b) Macroeconomic instability and overvalued currency - an overvalued currency tends to lower labour productivity. An environment with a competitive (i.e. low) currency value tends to move labour and capital to the more productive parts of the economy.
c) "Innovation" doesn't necessarily mean heavy investments in R&D. Innovation in a middle income country is success in removing the impediments to the structural transformation of the country.
What needs to be done is to organise society in a such a way that maximises wealth production per person - this is the economic part. How to do this 'organisation' is fundamentally political and bounded by our culture.
Oh. And I will take Rodrik's explanation over Jose's any day.
I caught a nihilist bug in Australia. The set of values associated with that is woefully inadequate for survival in a still modernising Philippines. We cannot afford anomie just yet. To survive in this country - we need to convince ourselves there is something to hope for. To hope means believing in the future. To hope means believing that our actions matter, that there is progress, that we move forward.
Hunger is frighteningly real. My car's gasoline bills are frighteningly real. Grocery bills are frighteningly real. Inflation is frighteningly real. To give up that we cannot do anything to ease tha pain in our wallets, to give up that we have any say at all about what happens to our lives, is to concede that all we are are sheep - fed, fattened and readied for the slaughter.
I didn't like the nihilist I found in me. She was a selfish, unhappy little bitch.
Tuesday, June 03, 2008
The rope is unspooling
The narrative has left
Inexpressible and yet
The song in words remains
Rhyme, rhyme, sing, sing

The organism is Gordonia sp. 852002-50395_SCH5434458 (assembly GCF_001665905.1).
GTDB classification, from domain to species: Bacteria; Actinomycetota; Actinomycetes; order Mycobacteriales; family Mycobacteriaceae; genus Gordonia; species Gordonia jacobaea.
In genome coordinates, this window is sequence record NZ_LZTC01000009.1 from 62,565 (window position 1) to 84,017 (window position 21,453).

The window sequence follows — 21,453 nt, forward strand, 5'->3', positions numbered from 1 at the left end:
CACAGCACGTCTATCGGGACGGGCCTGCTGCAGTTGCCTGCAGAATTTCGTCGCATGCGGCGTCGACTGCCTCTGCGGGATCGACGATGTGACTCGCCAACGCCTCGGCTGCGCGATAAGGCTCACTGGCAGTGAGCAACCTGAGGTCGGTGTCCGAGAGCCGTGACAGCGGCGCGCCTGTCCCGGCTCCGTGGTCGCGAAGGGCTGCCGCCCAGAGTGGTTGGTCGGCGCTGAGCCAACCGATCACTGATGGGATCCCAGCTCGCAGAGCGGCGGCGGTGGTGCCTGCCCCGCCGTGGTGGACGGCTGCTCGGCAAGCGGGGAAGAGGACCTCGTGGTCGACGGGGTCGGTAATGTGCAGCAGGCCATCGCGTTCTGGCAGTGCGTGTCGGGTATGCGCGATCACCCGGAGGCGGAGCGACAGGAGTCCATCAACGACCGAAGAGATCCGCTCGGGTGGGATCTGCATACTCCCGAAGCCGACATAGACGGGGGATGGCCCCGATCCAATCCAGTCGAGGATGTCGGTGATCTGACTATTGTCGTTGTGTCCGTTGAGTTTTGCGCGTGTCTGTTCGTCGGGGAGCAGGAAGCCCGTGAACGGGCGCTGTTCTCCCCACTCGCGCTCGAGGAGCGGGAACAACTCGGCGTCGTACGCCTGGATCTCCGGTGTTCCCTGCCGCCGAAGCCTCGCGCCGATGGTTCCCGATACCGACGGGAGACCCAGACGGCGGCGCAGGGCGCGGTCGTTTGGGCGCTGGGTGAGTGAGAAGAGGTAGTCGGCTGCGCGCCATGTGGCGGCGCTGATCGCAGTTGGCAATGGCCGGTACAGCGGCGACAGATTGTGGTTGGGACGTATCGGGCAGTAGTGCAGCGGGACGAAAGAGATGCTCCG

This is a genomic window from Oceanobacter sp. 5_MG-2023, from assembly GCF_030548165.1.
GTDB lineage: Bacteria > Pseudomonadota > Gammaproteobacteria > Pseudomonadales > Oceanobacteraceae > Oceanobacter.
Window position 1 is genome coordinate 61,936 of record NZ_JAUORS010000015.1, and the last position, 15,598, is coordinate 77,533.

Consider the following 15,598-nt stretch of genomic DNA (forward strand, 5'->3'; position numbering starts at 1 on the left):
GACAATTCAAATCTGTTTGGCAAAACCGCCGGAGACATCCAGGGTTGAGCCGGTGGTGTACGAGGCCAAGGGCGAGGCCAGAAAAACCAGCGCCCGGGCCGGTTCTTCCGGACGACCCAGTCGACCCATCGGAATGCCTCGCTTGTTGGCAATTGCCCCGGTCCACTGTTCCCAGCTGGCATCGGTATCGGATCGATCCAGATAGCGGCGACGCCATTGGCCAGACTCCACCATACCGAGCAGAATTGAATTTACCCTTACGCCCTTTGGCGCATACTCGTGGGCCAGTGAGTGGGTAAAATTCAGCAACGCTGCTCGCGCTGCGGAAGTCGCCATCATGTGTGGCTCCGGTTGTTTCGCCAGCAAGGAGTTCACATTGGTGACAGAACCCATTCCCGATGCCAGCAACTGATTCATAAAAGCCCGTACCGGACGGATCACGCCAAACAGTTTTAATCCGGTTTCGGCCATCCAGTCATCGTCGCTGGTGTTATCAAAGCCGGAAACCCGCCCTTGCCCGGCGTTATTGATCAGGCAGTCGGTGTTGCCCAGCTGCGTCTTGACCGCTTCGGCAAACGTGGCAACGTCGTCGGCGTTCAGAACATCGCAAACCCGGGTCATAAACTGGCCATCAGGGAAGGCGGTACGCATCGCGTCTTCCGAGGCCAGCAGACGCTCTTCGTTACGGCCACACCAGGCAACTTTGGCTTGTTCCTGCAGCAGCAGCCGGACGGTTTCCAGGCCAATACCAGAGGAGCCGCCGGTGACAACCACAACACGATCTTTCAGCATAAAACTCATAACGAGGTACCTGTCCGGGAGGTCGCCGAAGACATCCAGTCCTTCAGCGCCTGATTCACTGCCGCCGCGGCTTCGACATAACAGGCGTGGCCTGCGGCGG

There is no escaping
No comfort in drink
Where is the bottom?
It didn't used to be this deep
When will I hit it?
Monday, June 02, 2008
Leave nothing but bone
Peel each layer with abandon
Look deep, fear not
Lick those wounds tonight
Remember the flavour
The sweet, the bitter
The fiercely tender
Abandon hope tonight
Anticipate the scars
There will be no saviour
No solace, no surcease
No more, no más
No stopping fracture tonight
The end is no closer
The end is none sooner
The end is no clearer
Shut those eyes
Take leave of senses
Abandon the waking
Dream of sleep tonight
Dream of sleep.
Sunday, June 01, 2008
Balm on cracked lips
On a dry day
On a dry spell
On a dreary blinding morning
Memory forgives sins
Of lost chances
Of failed attempts
At fancy plans and ordered moments
A little box of snippets
Of a most precious communion
Of a passing of time
In double vision
Twice as clear
Twice as muddled
Sharply drawn charcoal lines
In swimming technicolour motion
Memory mourns joy
In the precious few seconds
Of a clear bright blue sky
A brave face to the horizon
Memory borrows sorrow
In return, the ordinary
In return, the simple act
Of drawing breath again tomorrow.